To Make a Slave
Slaves do not have an option to decide whether they are born a slave or not, nor do they choose to be one either. In Octavia Butler’s Kindred, we find that a slave’s actions do not directly make them a slave, and nothing that they can do will affect the status quo of slavery. Rather it is the actions that a slave-owner makes that makes a slave, and in doing so takes away their humanity.
Tom Weylin knows that he can have any female slave that he wants; stripping that person of her dignity and sense of ownership in her own body. In using his slaves for his own sexual conquests Weylin is making it clear that he owns their bodies, not them. This is how he can make slaves. By stripping them of their own sense of self-worth, slaves know that it is Weylin who decides their fate not them. Upon seeing Dana step out of Kevin’s room one morning “he almost smiled-came as near to smiling as I’d ever seen. And he winked”(97) Weylin’s reaction is something to be expected because he has had many similar sexual relationships with his own slaves. By winking at Dana Weylin is putting his stamp of approval on their relationship. Even Dana knows “that if Margaret got me kicked out it wouldn’t be for doing a thing as normal as sleeping with my master” (97) her body is one of the only things that can help her in this time period. In this case Dana is protecting herself by having sex with Kevin, and that she needs to play a whore to protect herself. Weylin’s use of sex is one of the most powerful tools that a slave owner has at his disposal and he knows this. Sex is a symbol of power; the power to tell a woman to come into your bedroom and not have any say in the matter. This power only reinforces Weylin’s position and therefore his ability to actually turn a slave into one.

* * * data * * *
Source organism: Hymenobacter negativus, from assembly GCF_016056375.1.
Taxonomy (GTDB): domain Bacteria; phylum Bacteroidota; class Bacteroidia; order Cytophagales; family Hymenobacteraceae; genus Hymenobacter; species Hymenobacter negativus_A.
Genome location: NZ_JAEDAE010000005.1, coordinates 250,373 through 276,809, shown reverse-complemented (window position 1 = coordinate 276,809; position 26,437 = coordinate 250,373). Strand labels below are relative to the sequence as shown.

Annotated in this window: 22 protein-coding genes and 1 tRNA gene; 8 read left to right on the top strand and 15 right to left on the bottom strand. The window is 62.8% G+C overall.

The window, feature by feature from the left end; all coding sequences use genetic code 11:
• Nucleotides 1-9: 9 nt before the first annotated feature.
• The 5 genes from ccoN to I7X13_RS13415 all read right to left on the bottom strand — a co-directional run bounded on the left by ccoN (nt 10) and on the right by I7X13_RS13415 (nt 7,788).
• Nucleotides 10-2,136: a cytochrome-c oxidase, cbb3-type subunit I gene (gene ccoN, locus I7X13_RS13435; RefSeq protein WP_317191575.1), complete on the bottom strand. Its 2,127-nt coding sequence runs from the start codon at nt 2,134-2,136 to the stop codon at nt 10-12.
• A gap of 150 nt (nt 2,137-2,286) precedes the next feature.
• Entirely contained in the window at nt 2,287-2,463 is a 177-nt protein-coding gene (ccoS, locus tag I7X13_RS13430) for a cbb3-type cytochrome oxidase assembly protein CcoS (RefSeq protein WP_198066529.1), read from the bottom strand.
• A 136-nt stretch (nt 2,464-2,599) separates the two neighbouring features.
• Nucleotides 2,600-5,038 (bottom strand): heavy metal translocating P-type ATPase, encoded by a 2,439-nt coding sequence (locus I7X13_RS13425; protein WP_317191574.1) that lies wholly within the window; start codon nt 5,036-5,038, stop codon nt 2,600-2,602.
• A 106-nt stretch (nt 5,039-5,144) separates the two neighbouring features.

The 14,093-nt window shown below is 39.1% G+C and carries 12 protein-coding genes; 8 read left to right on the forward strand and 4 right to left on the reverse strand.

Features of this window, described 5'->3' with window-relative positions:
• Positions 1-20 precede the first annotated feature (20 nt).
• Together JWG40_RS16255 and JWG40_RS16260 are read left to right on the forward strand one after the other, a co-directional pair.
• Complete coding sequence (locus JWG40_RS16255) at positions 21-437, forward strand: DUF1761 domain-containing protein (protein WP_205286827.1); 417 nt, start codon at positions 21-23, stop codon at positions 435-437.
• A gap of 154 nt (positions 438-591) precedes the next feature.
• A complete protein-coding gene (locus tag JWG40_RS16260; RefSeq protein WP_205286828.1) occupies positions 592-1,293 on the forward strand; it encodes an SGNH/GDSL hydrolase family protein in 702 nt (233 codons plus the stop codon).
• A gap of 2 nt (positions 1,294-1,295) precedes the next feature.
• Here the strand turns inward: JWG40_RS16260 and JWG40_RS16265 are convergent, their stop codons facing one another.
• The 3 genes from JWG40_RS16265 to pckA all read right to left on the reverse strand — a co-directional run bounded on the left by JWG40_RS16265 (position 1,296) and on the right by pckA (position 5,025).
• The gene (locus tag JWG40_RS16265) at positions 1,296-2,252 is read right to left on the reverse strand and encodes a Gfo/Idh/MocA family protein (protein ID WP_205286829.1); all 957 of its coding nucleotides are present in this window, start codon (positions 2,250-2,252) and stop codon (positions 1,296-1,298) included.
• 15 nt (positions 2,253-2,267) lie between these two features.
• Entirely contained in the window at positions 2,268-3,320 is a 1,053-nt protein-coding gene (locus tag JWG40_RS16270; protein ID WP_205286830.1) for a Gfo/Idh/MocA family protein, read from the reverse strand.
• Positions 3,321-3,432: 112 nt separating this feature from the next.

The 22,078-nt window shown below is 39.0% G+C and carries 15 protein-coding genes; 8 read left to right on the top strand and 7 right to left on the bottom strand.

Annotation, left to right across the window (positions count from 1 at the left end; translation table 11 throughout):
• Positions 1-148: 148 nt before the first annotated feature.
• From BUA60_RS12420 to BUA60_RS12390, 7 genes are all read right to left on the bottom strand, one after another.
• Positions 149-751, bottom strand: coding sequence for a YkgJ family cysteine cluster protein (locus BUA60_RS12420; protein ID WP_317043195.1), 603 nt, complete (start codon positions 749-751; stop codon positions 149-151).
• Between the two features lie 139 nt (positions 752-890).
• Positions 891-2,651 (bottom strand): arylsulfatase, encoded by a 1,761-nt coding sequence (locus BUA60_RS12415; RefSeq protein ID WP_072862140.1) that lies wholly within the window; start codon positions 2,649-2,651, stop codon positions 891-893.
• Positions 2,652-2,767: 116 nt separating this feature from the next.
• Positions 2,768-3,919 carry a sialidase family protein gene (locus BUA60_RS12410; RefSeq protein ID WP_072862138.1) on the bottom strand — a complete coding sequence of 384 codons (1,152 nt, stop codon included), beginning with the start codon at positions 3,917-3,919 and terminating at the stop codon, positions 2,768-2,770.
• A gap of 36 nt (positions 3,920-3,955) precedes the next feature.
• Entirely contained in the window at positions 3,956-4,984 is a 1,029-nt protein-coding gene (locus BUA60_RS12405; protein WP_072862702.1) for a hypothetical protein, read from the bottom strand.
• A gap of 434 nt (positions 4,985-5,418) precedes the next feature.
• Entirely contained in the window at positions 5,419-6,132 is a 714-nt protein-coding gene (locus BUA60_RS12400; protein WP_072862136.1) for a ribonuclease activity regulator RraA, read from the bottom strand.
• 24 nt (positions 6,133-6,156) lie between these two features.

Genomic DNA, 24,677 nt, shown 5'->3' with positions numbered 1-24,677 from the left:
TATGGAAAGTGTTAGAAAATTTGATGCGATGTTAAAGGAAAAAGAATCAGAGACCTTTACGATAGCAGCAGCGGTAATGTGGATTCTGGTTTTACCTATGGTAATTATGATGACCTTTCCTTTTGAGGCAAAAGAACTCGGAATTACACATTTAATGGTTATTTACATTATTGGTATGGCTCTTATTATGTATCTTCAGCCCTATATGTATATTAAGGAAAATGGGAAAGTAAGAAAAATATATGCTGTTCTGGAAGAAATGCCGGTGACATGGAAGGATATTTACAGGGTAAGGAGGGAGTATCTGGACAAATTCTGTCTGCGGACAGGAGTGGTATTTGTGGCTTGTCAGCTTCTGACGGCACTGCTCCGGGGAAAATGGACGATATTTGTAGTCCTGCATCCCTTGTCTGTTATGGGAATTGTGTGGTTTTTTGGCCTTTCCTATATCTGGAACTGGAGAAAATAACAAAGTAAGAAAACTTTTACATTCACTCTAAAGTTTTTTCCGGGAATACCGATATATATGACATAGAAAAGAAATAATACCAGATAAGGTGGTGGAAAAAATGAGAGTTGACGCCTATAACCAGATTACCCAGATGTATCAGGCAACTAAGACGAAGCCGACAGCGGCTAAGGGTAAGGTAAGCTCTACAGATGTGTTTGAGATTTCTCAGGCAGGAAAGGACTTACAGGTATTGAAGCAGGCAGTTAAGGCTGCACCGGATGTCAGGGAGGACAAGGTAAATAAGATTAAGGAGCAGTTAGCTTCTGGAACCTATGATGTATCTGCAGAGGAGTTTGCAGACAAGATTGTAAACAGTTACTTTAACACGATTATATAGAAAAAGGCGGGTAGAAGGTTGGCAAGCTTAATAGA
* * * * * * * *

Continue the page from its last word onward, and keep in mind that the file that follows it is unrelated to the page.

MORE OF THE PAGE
Similarly, a slave’s body is viewed as a possession; a traded commodity only seen in the value of how much money that they can gain for